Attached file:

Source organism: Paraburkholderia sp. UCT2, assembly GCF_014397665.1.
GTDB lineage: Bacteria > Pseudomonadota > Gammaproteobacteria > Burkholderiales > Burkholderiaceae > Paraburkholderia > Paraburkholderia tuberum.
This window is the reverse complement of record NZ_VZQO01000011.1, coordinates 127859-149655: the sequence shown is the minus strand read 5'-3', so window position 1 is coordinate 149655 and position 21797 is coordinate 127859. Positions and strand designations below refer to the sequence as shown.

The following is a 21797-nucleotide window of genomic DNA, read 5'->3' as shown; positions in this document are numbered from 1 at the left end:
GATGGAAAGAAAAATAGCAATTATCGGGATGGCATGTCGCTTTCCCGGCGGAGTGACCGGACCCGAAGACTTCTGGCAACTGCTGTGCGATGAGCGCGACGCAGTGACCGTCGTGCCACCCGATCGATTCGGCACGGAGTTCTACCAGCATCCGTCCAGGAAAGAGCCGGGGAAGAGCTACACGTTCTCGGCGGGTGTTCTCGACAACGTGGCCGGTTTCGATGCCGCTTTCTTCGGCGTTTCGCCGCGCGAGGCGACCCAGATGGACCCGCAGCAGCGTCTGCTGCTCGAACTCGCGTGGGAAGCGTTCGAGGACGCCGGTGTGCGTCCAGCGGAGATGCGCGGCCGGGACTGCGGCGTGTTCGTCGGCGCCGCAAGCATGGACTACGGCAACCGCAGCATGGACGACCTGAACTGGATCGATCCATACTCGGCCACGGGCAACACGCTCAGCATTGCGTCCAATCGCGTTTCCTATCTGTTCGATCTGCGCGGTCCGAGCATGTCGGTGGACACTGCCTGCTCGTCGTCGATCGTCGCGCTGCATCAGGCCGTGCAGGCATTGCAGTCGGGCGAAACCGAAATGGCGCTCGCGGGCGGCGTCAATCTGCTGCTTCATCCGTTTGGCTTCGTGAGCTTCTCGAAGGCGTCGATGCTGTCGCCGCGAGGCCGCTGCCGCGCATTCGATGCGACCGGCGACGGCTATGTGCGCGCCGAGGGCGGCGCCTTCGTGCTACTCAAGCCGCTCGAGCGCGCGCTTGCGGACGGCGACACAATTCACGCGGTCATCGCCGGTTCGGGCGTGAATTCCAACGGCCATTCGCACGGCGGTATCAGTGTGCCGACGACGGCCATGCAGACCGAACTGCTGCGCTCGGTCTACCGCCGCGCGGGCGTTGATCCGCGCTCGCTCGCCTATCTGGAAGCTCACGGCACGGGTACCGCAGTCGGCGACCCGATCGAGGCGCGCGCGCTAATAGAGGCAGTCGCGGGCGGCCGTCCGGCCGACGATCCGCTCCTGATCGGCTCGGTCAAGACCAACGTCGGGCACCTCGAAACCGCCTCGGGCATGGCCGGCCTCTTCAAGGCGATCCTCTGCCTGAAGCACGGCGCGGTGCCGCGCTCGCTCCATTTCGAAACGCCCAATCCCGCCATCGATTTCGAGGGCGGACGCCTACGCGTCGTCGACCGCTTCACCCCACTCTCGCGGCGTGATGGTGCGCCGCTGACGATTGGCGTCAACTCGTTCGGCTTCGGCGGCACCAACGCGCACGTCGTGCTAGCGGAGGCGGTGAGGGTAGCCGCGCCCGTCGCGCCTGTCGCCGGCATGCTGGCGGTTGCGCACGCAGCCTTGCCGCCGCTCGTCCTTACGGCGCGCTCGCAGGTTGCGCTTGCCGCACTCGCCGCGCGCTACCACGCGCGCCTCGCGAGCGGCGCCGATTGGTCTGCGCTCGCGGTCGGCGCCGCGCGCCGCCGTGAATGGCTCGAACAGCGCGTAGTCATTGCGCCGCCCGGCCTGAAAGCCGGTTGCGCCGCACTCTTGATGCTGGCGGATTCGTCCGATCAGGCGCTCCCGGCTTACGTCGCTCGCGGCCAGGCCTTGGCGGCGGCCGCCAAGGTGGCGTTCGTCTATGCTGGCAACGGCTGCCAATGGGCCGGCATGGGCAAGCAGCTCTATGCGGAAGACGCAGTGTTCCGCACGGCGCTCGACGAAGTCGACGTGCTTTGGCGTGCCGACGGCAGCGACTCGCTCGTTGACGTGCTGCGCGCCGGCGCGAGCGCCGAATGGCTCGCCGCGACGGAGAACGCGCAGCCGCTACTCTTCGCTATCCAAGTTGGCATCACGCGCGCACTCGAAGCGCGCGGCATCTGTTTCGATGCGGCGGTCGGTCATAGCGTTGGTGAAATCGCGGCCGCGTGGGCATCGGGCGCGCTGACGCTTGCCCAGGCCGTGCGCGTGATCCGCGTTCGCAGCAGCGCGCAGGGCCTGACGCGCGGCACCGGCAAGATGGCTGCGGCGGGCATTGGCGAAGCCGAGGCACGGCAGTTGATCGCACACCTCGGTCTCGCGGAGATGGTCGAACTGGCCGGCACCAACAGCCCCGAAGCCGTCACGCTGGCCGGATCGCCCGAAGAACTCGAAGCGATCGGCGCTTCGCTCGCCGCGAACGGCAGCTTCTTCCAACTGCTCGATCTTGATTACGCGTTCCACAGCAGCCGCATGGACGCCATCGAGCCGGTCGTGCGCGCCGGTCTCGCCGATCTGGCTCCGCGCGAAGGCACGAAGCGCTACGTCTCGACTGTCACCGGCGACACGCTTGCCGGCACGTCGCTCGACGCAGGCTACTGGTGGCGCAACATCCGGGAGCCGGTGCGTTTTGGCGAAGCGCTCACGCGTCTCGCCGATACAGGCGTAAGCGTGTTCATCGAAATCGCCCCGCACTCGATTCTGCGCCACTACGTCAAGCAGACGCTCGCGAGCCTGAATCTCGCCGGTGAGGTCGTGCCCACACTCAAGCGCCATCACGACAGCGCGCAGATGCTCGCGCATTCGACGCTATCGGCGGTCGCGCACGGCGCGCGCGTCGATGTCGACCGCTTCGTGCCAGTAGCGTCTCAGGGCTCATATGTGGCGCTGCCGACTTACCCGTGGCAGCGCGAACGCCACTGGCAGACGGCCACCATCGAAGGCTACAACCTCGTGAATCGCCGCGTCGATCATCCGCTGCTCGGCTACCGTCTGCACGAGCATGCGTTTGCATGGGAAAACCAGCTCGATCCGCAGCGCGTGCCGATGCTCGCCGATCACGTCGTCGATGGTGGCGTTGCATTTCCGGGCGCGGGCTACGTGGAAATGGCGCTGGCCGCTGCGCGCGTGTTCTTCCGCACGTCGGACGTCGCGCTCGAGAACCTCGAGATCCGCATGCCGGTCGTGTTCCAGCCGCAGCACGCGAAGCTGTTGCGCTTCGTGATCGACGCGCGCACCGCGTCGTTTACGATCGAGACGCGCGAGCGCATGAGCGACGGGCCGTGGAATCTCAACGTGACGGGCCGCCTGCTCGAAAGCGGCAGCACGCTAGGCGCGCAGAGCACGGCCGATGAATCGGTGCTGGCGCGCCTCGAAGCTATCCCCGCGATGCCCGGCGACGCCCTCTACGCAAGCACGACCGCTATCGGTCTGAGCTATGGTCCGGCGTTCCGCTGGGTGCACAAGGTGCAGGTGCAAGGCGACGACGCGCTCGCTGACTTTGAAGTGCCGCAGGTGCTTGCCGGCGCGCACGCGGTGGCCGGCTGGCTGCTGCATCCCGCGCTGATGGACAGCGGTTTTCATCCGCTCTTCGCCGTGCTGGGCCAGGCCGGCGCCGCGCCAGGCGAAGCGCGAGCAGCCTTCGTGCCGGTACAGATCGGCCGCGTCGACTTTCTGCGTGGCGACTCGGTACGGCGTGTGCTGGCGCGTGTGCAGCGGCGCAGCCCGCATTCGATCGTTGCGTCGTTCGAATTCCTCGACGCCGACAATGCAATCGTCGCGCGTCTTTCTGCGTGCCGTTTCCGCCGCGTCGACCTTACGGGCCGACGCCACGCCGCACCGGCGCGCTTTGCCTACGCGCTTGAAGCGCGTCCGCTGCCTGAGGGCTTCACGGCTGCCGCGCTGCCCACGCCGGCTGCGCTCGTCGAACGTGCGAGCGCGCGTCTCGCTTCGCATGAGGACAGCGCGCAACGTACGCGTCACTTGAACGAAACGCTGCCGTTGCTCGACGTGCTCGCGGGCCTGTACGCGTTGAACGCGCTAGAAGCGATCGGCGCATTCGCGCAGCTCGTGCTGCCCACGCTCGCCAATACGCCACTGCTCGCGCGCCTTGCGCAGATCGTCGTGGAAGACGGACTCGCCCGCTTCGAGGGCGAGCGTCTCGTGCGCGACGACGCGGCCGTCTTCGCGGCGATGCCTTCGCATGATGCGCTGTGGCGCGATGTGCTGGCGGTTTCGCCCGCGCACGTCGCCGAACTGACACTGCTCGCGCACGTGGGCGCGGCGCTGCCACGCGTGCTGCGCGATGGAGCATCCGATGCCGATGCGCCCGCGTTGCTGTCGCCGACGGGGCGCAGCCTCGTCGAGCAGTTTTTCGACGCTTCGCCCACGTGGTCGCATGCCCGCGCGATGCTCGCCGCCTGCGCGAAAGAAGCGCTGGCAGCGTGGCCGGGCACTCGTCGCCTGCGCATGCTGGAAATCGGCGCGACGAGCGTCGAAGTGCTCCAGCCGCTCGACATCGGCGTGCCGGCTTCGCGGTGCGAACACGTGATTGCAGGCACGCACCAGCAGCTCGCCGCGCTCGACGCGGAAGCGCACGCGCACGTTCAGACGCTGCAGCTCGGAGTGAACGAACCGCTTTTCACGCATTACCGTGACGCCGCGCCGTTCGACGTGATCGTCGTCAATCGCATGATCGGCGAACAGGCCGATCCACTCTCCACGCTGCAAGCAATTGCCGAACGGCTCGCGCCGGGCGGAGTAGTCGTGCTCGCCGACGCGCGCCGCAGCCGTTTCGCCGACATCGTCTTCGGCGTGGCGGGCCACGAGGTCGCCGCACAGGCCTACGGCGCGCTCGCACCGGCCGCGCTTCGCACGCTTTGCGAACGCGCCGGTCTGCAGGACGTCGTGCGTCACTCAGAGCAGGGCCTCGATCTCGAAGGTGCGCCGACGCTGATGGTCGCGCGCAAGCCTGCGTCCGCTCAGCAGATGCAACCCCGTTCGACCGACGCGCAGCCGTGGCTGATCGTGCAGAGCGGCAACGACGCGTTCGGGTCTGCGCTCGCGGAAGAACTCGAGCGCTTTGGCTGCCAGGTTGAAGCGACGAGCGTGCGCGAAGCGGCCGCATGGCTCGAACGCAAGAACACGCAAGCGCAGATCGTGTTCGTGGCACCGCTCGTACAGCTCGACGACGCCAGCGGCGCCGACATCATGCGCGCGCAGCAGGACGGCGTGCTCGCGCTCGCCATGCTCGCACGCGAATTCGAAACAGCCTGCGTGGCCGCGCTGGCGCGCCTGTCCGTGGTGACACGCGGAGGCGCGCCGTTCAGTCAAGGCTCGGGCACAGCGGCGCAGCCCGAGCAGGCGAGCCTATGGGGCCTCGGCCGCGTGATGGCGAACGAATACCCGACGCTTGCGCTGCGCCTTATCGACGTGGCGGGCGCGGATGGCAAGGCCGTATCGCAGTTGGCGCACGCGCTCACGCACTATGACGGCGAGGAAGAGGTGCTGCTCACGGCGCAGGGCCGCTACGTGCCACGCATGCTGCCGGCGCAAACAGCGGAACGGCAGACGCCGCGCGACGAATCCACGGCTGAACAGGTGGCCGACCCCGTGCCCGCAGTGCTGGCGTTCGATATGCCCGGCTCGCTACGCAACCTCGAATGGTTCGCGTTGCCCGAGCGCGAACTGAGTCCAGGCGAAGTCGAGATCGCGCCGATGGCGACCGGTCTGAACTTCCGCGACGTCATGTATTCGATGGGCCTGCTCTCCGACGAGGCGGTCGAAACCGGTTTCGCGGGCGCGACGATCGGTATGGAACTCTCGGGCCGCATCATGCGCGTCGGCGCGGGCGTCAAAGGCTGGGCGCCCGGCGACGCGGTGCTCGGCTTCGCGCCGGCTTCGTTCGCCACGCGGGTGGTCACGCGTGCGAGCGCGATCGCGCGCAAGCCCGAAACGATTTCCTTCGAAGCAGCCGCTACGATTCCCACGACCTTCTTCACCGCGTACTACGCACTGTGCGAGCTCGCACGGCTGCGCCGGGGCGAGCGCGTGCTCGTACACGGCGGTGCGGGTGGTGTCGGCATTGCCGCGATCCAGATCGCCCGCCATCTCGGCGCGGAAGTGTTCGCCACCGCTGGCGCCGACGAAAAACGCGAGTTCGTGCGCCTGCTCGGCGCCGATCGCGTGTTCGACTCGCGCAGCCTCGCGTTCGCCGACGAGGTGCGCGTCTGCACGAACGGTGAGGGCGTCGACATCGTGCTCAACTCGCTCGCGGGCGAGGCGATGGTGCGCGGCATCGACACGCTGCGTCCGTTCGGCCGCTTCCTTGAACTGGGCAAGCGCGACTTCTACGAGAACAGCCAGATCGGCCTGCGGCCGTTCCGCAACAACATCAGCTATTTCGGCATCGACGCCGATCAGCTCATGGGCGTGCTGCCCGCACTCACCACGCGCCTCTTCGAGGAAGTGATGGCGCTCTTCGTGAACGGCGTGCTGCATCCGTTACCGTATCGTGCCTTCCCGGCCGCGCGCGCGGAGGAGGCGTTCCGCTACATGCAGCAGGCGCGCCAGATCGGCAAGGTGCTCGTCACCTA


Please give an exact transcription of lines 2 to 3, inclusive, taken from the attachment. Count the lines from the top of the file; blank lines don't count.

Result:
GTDB lineage: Bacteria > Pseudomonadota > Gammaproteobacteria > Burkholderiales > Burkholderiaceae > Paraburkholderia > Paraburkholderia tuberum.
This window is the reverse complement of record NZ_VZQO01000011.1, coordinates 127859-149655: the sequence shown is the minus strand read 5'-3', so window position 1 is coordinate 149655 and position 21797 is coordinate 127859. Positions and strand designations below refer to the sequence as shown.